Maybe you thought you’d escape political and social issues by turning to the latest issue of Bovine Medicine. Practical, science-based information about medical aspects of cow-calf operations, mastitis, job opportunities for bovine veterinarians – useful and soothing, no?
Sure, that kind of stuff is there. Also “Drivers of Direction,” an economic analysis of the recent AABP (American Association of Bovine Practitioners) study on factors that affect career decisions. Factors other than pay. In other words, why do people graduating from vet school decide to become – or not to become – doctors for cattle?
The pay for “food-animal practitioners” tends to be good, better than other areas of vet medicine. What else could there be besides money? Huh, what do the experts say?
Here’s a passage from “Drivers of Direction”:
“Potential… factors include the nature of the practice itself, as well as how the work is viewed. Male veterinarians might be more inclined to move toward male-dominated environments—a trend that could continue to reinforce the perception of a masculine world…. Female veterinarians might find it more interesting to work with small companion animals whereas male colleagues prefer to be outdoors among large animals.
“The choice might also be related to the location of patients. Companion animals are more concentrated in urban and suburban areas while large food animals are more concentrated in rural areas, and men tend to be more flexible than their female counterparts when it comes to relocating to the types of places where the demand for food-animal veterinary services is high.”
Female veterinarians might also find these suggestions ridiculous and insulting and oh yeah NOT BASED ON DATA.
SorryWatch was amused by comments on the Scary Mommy blog. “Hold your horses. Did we fall asleep and wake up in the 1950s?” It includes great photos from Sunrise Veterinary Service in Texas showing female vets dealing with large animals. On a tweet showing such a vet interacting with a male alpaca – outdoors! – Scary Mommy snarks a warning “Because it’s a good idea to piss off a woman who can castrate you.”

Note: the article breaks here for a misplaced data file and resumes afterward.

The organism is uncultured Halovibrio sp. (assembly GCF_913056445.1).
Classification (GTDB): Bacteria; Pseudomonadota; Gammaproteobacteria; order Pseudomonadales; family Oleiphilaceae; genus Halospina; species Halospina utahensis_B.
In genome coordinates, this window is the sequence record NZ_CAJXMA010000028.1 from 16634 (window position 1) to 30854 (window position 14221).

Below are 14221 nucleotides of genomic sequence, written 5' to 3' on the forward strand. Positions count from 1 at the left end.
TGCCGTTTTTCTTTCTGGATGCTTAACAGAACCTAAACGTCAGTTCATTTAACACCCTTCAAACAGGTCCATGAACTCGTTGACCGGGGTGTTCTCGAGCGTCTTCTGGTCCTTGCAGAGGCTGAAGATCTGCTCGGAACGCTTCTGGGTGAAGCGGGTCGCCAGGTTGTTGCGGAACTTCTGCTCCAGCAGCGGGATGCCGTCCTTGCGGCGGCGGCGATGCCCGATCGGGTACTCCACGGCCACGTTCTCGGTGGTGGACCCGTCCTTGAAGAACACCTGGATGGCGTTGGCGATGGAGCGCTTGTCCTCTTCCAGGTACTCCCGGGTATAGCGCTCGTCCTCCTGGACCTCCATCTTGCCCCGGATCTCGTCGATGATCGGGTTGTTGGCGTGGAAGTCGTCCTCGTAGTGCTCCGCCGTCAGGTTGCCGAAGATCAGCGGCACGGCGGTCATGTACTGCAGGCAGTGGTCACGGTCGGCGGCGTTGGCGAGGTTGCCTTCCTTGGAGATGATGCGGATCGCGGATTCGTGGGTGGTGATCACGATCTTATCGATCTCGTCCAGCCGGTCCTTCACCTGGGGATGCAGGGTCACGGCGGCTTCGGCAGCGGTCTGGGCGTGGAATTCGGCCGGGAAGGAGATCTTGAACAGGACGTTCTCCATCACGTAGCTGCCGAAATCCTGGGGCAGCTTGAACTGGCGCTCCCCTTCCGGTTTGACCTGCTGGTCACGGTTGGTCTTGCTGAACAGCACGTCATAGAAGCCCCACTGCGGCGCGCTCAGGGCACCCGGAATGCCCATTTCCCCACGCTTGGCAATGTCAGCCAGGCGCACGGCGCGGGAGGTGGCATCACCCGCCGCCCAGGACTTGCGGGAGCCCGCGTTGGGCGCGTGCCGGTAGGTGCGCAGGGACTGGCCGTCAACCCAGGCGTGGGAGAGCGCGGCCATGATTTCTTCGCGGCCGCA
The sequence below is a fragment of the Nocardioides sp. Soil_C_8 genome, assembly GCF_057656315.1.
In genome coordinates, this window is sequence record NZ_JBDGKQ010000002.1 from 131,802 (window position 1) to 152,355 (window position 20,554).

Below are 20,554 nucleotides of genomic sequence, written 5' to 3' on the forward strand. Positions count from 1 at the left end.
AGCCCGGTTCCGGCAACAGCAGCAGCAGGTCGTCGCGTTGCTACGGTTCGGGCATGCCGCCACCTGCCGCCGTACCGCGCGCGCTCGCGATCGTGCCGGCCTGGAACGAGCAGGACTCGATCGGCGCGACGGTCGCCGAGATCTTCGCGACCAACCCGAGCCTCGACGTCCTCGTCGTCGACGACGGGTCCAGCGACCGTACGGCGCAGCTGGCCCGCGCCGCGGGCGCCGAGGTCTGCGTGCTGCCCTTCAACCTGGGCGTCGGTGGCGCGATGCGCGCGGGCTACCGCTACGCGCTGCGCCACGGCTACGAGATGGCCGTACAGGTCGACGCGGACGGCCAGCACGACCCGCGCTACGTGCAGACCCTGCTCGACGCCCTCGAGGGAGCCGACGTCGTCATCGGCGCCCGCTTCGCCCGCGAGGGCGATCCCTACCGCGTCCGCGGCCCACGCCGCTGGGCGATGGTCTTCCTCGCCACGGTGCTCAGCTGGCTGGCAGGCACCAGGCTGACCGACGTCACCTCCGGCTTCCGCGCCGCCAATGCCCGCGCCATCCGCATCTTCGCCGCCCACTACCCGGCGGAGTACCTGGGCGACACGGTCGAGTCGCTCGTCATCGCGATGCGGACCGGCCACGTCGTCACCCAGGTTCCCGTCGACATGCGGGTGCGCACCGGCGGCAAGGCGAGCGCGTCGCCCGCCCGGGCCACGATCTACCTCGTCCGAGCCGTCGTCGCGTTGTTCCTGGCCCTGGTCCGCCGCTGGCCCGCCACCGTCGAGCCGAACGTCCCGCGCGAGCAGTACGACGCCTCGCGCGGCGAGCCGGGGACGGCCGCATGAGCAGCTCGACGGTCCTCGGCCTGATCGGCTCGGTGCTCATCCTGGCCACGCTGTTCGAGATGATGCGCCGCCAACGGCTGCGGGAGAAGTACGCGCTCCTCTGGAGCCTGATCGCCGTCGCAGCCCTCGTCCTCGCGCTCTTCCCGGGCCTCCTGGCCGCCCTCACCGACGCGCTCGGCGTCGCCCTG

Actually the alpaca is adorable and not very big, but other photos feature quite large cattle and moose. One vet tweeted a photo of herself with a cow, captioned, “If I squint hard enough, she looks like just like a puppy, therefore making my job much more bearable.”
Before we get to the apology, a linguistic note. Writing about cattle, at least in English, makes it clear that all common words for individuals are gendered. A cow is not a male, a steer is not a female, and there’s no common word for just one that doesn’t tell you whether or not it gives milk. Hence “bovine.” Or “bovid.” Also, in some places, beast, cattle beast, critter, or beef critter. Sumac wants to revive the archaic word “neat” for just one cattle-type animal.
The AVMA posted this on their Facebook page:
To our veterinary colleagues:
The AVMA sincerely apologizes for a paragraph contained in… an analysis of the 2016 AABP-AVMA study of factors other than salary that impact career decisions. Instead of presenting an objective analysis, this paragraph played into and perpetuated antiquated male and female stereotypes. This paragraph was a deviation from the AVMA’s own diversity policy and, most importantly, doesn’t demonstrate the respect we have for all of our members.
Economic analysts want to be able to explain why they see the results they do. Explanations should be based on data. In this case, there was no data or analysis that would support a statement regarding gender preferences across the bovine segment of our profession. It’s the job of the AVMA’s Economics Division to collect data, do a careful analysis, and then present information in an objective fashion so that it serves the profession in finding solutions to challenging economic problems. This case represents a “fail” in that effort. The AVMA apologizes and has requested a retraction on the article.
Like a family, we are here to support you in all that you do. Unfortunately, as it also happens in families, we make mistakes. We know this was a significant one. We are deeply sorry.
Veterinarian Amber Domino Labelle (who’s worked as both a large animal and a small animal doc) brought this to our attention. She writes, “I think the apology was objectively good, and I appreciated the direct acknowledgment of their mistake.